The musical’s numbers were memorable, catchy and ghoulish, which are delivered admirably. Every number is outstanding, notably the overture “When You’re an Addams,” the ensemble’s upbeat “Full Disclosure,” sang during a post-dinner game of truth-telling, the cryptic, ancestral dance number “One Normal Night,” and Gomez’ and Wednesday’s loving lament, “Happy/Sad.”

And Brickman and Elice, whose excellent book kept “Jersey Boys” from being just another juke-box musical, got to write some very funny lines in-between the songs and draft a loose plot around the Addams family clan, living in their eerie mansion, which, for some reason, is located in Central Park. Grammy award winning composer Andrew Lippa (“You’re a Good Man, Charlie Brown,” “Big Fish,” “Prince of Egypt”), who has also performed at Carnegie Hall as a singer, was honored with a Best Original Score Tony nomination for his work on “The Addams Family” in 2010.

The joke, of course, is that in this Bizarro-like world, screams replace sentiment, torture is a kind of caring, and death is the real deal they not only yearn for but want to share. Yet as much as the Addamses have their oddities (a mystery grandmother living in the dormers; a zombie butler; a bald uncle with a crush on the moon; a vampiress mother and nightmarish Latin dad whose bratty boy just wants to blow a few things up.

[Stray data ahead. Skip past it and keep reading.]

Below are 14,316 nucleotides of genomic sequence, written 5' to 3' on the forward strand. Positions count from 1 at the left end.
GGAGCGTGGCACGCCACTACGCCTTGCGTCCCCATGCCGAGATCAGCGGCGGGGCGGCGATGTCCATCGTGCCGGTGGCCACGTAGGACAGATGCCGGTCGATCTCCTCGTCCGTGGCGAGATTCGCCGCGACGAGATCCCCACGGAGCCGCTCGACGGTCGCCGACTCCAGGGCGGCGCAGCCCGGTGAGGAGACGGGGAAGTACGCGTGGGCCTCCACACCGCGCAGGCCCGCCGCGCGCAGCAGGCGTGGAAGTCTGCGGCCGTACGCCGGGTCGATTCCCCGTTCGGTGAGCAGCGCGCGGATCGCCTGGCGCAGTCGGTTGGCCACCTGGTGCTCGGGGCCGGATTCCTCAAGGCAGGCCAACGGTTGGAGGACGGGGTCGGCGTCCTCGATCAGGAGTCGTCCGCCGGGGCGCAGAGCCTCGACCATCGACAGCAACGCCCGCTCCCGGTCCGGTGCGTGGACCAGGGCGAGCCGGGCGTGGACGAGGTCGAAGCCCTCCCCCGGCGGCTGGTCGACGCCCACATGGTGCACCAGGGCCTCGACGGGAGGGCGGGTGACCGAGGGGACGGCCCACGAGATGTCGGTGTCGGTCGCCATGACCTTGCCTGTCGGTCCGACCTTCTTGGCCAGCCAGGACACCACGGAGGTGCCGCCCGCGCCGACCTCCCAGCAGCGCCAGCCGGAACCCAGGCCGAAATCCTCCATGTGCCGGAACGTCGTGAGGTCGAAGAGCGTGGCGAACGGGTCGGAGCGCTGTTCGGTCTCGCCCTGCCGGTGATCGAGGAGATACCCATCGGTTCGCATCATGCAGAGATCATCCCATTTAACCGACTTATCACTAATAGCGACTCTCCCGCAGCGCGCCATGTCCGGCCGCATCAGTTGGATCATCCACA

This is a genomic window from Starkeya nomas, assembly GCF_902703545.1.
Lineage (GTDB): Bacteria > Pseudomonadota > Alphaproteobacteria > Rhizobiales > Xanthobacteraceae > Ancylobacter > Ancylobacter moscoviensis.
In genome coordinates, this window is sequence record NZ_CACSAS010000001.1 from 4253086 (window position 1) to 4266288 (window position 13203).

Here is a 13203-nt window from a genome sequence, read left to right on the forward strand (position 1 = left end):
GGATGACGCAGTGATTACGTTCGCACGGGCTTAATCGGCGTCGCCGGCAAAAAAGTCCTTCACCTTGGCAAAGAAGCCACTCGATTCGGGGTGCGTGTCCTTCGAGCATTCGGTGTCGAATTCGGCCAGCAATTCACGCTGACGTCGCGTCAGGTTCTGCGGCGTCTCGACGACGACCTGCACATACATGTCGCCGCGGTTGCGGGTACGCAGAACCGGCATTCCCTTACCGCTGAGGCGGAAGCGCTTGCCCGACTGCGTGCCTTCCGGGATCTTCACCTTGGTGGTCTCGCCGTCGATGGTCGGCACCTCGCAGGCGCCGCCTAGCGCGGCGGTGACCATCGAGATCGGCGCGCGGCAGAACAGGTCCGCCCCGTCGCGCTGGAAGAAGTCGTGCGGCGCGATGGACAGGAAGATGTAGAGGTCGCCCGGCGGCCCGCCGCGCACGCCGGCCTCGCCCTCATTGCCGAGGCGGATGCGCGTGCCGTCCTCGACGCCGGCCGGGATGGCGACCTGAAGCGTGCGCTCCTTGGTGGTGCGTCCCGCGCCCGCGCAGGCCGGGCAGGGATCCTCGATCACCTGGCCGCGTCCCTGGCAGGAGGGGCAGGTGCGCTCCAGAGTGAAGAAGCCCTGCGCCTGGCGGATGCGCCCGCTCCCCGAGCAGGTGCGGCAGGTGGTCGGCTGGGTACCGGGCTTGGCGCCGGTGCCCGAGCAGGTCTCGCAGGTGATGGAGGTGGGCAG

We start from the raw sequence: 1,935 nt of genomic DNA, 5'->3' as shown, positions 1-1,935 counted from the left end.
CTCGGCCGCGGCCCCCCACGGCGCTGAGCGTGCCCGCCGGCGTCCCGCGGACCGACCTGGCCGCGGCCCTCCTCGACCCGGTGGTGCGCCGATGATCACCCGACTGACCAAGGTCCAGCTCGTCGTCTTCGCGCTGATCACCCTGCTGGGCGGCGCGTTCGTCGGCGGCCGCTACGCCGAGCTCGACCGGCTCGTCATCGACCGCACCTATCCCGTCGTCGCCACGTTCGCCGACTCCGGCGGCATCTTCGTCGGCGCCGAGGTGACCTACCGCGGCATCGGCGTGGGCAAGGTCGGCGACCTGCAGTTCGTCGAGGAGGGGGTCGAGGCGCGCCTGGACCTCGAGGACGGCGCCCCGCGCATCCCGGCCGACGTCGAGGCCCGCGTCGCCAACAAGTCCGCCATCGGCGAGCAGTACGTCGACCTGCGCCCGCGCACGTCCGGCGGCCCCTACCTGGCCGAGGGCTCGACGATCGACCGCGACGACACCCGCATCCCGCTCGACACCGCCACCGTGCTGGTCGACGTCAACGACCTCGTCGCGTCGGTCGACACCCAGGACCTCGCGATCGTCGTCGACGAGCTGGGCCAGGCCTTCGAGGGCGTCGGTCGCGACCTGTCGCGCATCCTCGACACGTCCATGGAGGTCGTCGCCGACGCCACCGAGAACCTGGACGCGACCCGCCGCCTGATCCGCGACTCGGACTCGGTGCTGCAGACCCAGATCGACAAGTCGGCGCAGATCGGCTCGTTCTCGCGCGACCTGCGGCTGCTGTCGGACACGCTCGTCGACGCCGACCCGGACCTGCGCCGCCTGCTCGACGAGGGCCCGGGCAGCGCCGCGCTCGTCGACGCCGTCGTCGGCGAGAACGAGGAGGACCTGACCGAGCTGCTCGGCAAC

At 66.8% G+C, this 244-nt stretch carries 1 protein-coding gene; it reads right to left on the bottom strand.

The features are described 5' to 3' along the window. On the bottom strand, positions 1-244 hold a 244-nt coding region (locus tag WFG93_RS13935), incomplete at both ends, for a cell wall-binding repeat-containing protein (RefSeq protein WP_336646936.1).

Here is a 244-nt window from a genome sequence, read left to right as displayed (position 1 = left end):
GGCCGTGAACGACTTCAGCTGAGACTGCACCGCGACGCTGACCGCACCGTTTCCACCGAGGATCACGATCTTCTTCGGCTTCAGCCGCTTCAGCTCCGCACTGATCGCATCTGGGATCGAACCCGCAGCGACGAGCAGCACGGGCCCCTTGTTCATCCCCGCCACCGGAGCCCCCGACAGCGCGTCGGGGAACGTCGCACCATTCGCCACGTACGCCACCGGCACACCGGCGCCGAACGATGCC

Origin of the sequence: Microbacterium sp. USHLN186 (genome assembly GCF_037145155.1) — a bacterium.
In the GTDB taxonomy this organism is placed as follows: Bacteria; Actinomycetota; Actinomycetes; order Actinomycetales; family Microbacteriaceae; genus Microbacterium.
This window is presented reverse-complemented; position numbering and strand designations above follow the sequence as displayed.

The show, a zany mix of goulash vaudeville routines, double entendres, deliciously macabre eccentricities, Borscht Belt jokes, sitcom zingers and romantic plotlines, began with the expected milking of classic Addams peculiarities, in which morbidity is automatically substituted for cheerfulness. The premise of the story has Gomez and Morticia discovering to their alarm that Wednesday has fallen in love with Lucas Beineke, a young man from a middle-class all-American home, after almost hitting him with an arrow from her crossbow.

What’s more, Wednesday has invited Lucas and his conventional parents, Mal and Alice (who has a few skeletons in the closet themselves), for dinner to announce their marital plans, and secretly reveals the news to her adoring dad, Gomez (without her mother knowing, of course), enlisting him to rally the family into behaving like “normal” folks - whatever that is. The problem is, the Addams family has no idea how weird they are. But all these worries have been set to lively music by Mr. Lippa, which includes a chorus line of grisly ancestral cadavers from the family crypt, summoned by the hopeless romantic Uncle Fester to help ensure the young couple’s intentions. The romance is complicated, however, by both sets of clashing parents.

It's never dull, and this perpetual celebration of “Opposites Day” runs rich with fish-out-of-water humor and even a few worthy truths before the distinctive “Move Toward the Darkness” finale. Still anti-social, yes... but not so much polemical, “The Addams Family” is a character-fueled comedy that aches to be seen. If you saw the show during the short run, one of your biggest takeaways most likely was…no matter how weird your family is, you can take heart that the Addams family is definitely weirder. Unless your last name happens to be Munster.

Chris Daniels

Arts & Entertainment Reviewer

The Show Report